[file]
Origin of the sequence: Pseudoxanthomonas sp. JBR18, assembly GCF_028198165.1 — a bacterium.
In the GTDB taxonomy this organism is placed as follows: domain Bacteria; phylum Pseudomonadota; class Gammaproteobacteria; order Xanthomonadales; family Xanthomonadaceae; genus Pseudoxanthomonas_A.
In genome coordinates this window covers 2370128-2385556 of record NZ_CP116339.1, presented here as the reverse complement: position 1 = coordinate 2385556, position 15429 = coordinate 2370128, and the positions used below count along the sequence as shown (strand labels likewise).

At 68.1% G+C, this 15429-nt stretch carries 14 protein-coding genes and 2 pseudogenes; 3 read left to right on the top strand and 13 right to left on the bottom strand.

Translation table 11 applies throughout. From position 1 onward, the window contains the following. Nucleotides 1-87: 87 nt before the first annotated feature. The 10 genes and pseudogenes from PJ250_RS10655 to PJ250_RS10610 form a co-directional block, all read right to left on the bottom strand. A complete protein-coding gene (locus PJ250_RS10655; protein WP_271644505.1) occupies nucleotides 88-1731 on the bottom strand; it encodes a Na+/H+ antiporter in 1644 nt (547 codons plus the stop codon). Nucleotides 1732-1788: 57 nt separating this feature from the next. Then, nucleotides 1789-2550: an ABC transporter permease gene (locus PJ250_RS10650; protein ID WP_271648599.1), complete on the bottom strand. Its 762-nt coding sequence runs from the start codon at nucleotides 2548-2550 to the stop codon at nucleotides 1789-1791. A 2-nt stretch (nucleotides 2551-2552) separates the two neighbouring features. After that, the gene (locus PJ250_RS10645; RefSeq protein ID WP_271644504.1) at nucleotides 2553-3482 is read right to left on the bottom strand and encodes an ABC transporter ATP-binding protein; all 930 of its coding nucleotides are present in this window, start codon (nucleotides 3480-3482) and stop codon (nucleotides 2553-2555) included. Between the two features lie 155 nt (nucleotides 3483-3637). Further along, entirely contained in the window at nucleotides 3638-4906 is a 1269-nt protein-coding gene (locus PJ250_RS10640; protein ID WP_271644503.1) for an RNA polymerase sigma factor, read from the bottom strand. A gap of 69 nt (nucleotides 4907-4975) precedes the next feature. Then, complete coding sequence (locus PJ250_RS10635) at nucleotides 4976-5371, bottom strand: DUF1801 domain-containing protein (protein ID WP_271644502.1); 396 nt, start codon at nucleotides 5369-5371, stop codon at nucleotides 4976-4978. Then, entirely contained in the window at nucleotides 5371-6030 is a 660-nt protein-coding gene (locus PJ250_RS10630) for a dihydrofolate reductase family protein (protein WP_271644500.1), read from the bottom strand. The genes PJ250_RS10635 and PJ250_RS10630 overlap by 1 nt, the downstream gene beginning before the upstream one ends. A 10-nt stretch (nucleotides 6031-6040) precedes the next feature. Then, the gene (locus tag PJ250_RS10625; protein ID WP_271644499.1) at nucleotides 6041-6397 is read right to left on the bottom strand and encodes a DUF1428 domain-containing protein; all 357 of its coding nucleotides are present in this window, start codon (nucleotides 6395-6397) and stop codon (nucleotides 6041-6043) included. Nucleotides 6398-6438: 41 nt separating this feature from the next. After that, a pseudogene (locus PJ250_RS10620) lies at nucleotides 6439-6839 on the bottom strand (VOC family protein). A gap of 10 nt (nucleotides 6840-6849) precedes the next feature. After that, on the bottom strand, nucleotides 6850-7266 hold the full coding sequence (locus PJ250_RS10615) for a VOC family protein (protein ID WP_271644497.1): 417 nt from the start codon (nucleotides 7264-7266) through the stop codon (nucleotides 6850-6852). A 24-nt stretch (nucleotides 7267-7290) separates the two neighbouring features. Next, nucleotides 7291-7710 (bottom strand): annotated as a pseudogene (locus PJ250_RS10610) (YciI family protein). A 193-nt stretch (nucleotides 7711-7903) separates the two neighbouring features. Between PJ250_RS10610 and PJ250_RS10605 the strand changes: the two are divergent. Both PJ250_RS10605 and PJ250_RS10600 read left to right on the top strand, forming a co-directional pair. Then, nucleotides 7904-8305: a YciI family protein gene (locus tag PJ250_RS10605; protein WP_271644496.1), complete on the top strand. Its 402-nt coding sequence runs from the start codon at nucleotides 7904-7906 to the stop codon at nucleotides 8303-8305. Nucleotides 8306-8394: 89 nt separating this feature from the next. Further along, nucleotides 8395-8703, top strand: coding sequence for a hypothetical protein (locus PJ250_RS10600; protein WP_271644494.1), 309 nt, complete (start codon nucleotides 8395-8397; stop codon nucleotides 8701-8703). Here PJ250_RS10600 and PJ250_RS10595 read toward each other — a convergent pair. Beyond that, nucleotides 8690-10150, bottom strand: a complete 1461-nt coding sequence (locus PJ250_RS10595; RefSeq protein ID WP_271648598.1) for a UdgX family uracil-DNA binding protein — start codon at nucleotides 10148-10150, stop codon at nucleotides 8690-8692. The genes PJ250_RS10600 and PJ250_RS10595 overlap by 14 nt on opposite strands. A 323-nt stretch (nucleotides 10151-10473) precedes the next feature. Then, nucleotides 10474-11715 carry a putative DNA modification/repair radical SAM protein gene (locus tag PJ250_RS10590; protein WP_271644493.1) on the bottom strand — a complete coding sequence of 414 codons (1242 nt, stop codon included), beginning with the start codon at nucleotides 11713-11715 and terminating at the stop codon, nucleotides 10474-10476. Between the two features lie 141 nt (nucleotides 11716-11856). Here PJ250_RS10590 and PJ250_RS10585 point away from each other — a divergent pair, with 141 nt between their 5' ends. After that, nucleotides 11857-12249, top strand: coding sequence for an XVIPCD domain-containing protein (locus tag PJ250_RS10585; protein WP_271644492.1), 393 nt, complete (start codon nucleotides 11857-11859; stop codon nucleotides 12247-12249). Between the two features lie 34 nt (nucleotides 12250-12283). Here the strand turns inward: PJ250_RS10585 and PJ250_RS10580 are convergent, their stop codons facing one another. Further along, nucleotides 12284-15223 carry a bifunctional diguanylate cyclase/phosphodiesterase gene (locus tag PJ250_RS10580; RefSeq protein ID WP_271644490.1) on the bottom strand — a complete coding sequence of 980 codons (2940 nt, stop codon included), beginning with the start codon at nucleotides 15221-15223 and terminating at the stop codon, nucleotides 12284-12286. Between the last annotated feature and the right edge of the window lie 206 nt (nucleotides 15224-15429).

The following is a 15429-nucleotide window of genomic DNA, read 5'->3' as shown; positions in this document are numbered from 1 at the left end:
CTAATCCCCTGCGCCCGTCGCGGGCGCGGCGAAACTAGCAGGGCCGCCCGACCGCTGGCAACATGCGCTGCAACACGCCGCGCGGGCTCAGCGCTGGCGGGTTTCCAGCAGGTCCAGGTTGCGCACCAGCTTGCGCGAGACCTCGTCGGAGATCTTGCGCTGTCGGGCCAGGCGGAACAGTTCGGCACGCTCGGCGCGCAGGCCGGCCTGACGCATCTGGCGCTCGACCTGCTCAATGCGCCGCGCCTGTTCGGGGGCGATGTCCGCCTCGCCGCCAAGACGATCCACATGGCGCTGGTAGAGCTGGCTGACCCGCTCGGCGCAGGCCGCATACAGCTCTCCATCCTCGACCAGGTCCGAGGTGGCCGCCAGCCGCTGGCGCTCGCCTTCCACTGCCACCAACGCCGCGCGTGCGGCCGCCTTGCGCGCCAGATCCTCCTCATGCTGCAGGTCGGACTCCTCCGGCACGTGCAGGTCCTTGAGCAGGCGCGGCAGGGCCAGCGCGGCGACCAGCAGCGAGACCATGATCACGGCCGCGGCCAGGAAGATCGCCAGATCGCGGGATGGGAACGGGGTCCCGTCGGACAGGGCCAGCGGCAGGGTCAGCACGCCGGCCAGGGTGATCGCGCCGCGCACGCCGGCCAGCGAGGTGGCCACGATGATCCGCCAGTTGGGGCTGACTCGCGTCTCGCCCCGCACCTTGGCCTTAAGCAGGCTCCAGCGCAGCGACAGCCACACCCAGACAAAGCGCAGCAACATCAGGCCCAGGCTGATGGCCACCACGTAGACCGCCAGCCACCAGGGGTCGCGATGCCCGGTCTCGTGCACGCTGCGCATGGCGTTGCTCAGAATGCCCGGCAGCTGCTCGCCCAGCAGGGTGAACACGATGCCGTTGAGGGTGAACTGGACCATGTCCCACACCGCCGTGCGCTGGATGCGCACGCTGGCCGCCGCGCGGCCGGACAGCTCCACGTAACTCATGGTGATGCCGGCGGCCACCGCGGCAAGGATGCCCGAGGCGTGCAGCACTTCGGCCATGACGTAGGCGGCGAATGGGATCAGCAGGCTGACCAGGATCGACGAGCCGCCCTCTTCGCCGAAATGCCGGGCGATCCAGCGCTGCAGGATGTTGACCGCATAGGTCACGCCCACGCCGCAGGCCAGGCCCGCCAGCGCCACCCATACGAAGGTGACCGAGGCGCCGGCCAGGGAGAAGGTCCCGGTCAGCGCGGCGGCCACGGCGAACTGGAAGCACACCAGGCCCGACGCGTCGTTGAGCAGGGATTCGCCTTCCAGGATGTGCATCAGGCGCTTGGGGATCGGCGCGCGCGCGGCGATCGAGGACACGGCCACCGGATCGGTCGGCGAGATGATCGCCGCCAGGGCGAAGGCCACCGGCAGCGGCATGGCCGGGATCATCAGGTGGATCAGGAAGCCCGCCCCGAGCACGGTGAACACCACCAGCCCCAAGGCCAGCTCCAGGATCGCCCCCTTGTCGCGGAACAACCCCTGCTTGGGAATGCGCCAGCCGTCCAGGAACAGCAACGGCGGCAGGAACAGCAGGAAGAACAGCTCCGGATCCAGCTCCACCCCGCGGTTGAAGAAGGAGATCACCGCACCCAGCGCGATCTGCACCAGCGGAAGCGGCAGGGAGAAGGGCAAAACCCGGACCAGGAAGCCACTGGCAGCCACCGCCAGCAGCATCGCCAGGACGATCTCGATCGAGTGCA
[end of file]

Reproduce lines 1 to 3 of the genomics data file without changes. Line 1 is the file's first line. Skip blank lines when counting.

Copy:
Origin of the sequence: Pseudoxanthomonas sp. JBR18, assembly GCF_028198165.1 — a bacterium.
In the GTDB taxonomy this organism is placed as follows: domain Bacteria; phylum Pseudomonadota; class Gammaproteobacteria; order Xanthomonadales; family Xanthomonadaceae; genus Pseudoxanthomonas_A.
In genome coordinates this window covers 2370128-2385556 of record NZ_CP116339.1, presented here as the reverse complement: position 1 = coordinate 2385556, position 15429 = coordinate 2370128, and the positions used below count along the sequence as shown (strand labels likewise).